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Topic: looking for efficient speech codec (Read 8041 times) previous topic - next topic

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  • chrizoo
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looking for efficient speech codec
Hi. I have quite a few speech recordings (talkradio, lectures, notes to self, etc.) which I need to encode. I have done some tests with HE-AAC V2 (Nero AAC codec / 1.5.3.0) and am quite pleased with the quality/filesize ratio.

I then tried speex (speex-1.2beta1/$). When comparing to HE-AACv2 files of the same size, speex failed horribly for me during VLC 1.1.11 playback, suffering from major artefacts and lower overall quality. Not quite what I expected. (Unless VLC decoding is broken or the speex version too old ?)

  • How does speex fare against HE-AACv2 for you ?
  • Is there any other substantially more efficient speech codec ?
  • What software player (Windows) can you recommend ?
  • What considerations should I not overlook if I want to keep the files for life (I'm still young :-) ?


many thanks




  • jensend
  • [*][*][*]
looking for efficient speech codec
Reply #1
I'll address point 4 first: Bluntly, if you want to keep the files for life, you probably want to keep them in a lossless format. Space is cheap, and formats, encoders, and player support will change over the years. Having a lossless copy means you can always re-encode into whatever the lossy format of the day is.

1. Speex should beat HE-AACv2 at some low bitrates, but its main advantage over HE-AAC and even Vorbis is not quality but latency. It will lose to HE-AAC and Vorbis at moderate or high bitrates.

2. First, the bad news. There's nothing substantially more efficient than HE-AAC with really solid player support right now.

The good news is that this is changing. The Opus codec is already vastly superior to both Speex and HE-AAC for speech, and there's still room for more improvements in the reference encoder. It is just about to release its 1.0 version. Not much player support yet but it will be there quite soon.

3. I find myself just using VLC since it's pretty handy for a lot of stuff.


Just checking- have you been resampling your files before passing them to your HE-AAC encoder? General-purpose codecs like HE-AAC or Vorbis, since they've been tuned for music, will avoid resampling so as to preserve the quality of music's high frequencies, but for speech recordings those higher frequencies are just noise, and removing them allows the encoder to spend more bits on things that matter. Depending on your hearing and preferences, the sample rate sweet spot for straight speech could be anywhere from 12kHz to 24kHz.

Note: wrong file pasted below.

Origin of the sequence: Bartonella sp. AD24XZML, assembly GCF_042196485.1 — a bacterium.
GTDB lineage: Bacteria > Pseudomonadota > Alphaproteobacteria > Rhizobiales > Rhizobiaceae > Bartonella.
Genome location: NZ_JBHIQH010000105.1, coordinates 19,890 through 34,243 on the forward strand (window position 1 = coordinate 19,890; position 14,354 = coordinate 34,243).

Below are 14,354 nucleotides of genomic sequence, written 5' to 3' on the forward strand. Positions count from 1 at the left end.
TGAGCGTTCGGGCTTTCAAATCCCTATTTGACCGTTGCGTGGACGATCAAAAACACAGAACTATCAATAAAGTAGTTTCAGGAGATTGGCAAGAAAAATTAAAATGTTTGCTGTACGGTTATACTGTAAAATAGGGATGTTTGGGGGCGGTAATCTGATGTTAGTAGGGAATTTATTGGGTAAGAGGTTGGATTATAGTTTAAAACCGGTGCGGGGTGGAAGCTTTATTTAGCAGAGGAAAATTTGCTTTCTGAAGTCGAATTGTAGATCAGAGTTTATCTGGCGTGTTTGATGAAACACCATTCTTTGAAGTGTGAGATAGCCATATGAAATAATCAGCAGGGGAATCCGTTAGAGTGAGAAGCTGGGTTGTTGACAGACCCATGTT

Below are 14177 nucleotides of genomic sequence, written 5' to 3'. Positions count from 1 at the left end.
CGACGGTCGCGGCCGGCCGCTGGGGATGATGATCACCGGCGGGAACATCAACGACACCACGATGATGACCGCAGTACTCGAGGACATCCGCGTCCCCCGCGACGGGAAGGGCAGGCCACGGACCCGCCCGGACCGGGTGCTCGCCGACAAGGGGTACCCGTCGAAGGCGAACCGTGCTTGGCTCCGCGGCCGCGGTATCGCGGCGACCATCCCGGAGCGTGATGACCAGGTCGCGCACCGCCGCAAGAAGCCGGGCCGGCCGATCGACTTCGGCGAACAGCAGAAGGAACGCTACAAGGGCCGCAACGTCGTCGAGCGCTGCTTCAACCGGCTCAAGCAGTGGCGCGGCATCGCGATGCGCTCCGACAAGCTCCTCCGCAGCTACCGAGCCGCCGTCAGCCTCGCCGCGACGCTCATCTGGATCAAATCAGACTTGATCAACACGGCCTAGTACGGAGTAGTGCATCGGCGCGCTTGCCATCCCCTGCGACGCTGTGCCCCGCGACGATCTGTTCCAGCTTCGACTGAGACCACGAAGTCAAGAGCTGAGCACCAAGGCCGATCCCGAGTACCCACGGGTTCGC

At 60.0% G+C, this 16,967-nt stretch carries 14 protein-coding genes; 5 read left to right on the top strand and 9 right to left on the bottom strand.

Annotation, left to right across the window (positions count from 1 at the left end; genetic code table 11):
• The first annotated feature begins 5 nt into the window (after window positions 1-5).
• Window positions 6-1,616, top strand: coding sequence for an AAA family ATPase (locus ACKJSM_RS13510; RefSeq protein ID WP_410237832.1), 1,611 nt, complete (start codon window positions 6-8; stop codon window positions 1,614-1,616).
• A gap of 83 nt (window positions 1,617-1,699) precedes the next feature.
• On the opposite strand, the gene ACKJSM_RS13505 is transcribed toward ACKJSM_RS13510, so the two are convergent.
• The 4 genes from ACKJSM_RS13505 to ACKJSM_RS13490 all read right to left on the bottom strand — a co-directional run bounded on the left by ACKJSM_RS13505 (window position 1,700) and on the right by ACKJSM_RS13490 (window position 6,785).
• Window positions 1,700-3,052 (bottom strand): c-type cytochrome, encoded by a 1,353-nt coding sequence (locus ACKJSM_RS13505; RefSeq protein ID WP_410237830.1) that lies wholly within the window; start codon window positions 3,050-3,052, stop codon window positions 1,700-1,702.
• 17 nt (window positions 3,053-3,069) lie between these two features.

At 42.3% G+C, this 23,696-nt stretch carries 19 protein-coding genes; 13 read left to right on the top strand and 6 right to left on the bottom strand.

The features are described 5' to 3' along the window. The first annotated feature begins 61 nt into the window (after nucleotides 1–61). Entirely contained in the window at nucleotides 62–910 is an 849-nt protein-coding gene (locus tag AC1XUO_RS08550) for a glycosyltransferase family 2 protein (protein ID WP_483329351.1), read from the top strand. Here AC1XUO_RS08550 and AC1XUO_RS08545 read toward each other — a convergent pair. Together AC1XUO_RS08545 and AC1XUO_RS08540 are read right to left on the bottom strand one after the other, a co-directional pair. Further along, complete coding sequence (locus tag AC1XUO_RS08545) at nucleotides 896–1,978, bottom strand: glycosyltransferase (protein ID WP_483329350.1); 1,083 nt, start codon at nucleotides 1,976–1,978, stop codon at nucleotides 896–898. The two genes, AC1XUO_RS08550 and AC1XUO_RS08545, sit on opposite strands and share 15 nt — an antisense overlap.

• Speckmade
  • [*]
looking for efficient speech codec
Reply #2
More information on your scenario could be important - otherwise we'd have to guess on that.
Most telling hint seems to be the word "efficient" here..? As you mention Speex and HE-AAC you seem to be aiming for very low bitrates. I guess that means storage space or transmission bandwith are a problem?
- Detective work is fun but you might just tell us...

Opus seems to be a really nice replacement for both Speex and HE-AAC, given that it is also free/libre, open and royalty free format, an IETF standard, more efficient than both, ... But player support is just about to emerge now, no broad support yet. Although with being an IETF standard and already visible interest in the format (application support even already for development versions, ...) may promise a lot.

  • Garf
  • [*][*][*][*][*]
  • Developer (Donating)
looking for efficient speech codec
Reply #3
Just checking- have you been resampling your files before passing them to your HE-AAC encoder? General-purpose codecs like HE-AAC or Vorbis, since they've been tuned for music, will avoid resampling so as to preserve the quality of music's high frequencies, but for speech recordings those higher frequencies are just noise, and removing them allows the encoder to spend more bits on things that matter. Depending on your hearing and preferences, the sample rate sweet spot for straight speech could be anywhere from 12kHz to 24kHz.


At least for HE-AAC, removing those high frequencies should have only minimal effects, as the entire upper part of the frequency range is encoded in a few kbps (that's the whole High Efficiency part of the codec).

  • Garf
  • [*][*][*][*][*]
  • Developer (Donating)
looking for efficient speech codec
Reply #4
  • Is there any other substantially more efficient speech codec ?


Opus, which is a hybrid of a very good speech and a very good music codec.

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  • What software player (Windows) can you recommend ?


As said, Opus support is just emerging as it came out of the standardization process weeks ago. foobar2000 support appears to be right around the corner, whereas Firefox Nightlies have support for it enabled by default since a few days.

Quote
  • What considerations should I not overlook if I want to keep the files for life (I'm still young :-) ?


Archive them in lossless somewhere? If it's speech then the bitrate shouldn't be very high, especially if they're resampled to say 24kHz first.
  • Last Edit: 13 July, 2012, 01:10:54 AM by Garf